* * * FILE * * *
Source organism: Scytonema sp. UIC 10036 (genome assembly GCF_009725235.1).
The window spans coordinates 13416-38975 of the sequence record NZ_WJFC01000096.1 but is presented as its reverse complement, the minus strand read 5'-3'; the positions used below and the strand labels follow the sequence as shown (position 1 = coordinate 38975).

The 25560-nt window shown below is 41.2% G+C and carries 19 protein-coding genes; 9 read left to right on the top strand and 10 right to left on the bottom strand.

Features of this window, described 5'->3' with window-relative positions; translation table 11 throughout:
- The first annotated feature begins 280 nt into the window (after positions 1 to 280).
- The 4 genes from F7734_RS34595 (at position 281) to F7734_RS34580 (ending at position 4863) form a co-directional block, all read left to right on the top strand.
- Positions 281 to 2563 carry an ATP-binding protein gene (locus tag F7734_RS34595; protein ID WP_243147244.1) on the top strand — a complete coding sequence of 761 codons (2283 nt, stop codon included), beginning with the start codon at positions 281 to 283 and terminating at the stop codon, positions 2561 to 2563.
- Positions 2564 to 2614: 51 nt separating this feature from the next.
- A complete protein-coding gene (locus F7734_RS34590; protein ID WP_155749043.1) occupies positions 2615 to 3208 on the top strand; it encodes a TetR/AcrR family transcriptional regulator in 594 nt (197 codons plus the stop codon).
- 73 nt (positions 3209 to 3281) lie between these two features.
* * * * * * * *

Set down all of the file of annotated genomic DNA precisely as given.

Source organism: Scytonema sp. UIC 10036 (genome assembly GCF_009725235.1).
The window spans coordinates 13416-38975 of the sequence record NZ_WJFC01000096.1 but is presented as its reverse complement, the minus strand read 5'-3'; the positions used below and the strand labels follow the sequence as shown (position 1 = coordinate 38975).

The 25560-nt window shown below is 41.2% G+C and carries 19 protein-coding genes; 9 read left to right on the top strand and 10 right to left on the bottom strand.

Features of this window, described 5'->3' with window-relative positions; translation table 11 throughout:
- The first annotated feature begins 280 nt into the window (after positions 1 to 280).
- The 4 genes from F7734_RS34595 (at position 281) to F7734_RS34580 (ending at position 4863) form a co-directional block, all read left to right on the top strand.
- Positions 281 to 2563 carry an ATP-binding protein gene (locus tag F7734_RS34595; protein ID WP_243147244.1) on the top strand — a complete coding sequence of 761 codons (2283 nt, stop codon included), beginning with the start codon at positions 281 to 283 and terminating at the stop codon, positions 2561 to 2563.
- Positions 2564 to 2614: 51 nt separating this feature from the next.
- A complete protein-coding gene (locus F7734_RS34590; protein ID WP_155749043.1) occupies positions 2615 to 3208 on the top strand; it encodes a TetR/AcrR family transcriptional regulator in 594 nt (197 codons plus the stop codon).
- 73 nt (positions 3209 to 3281) lie between these two features.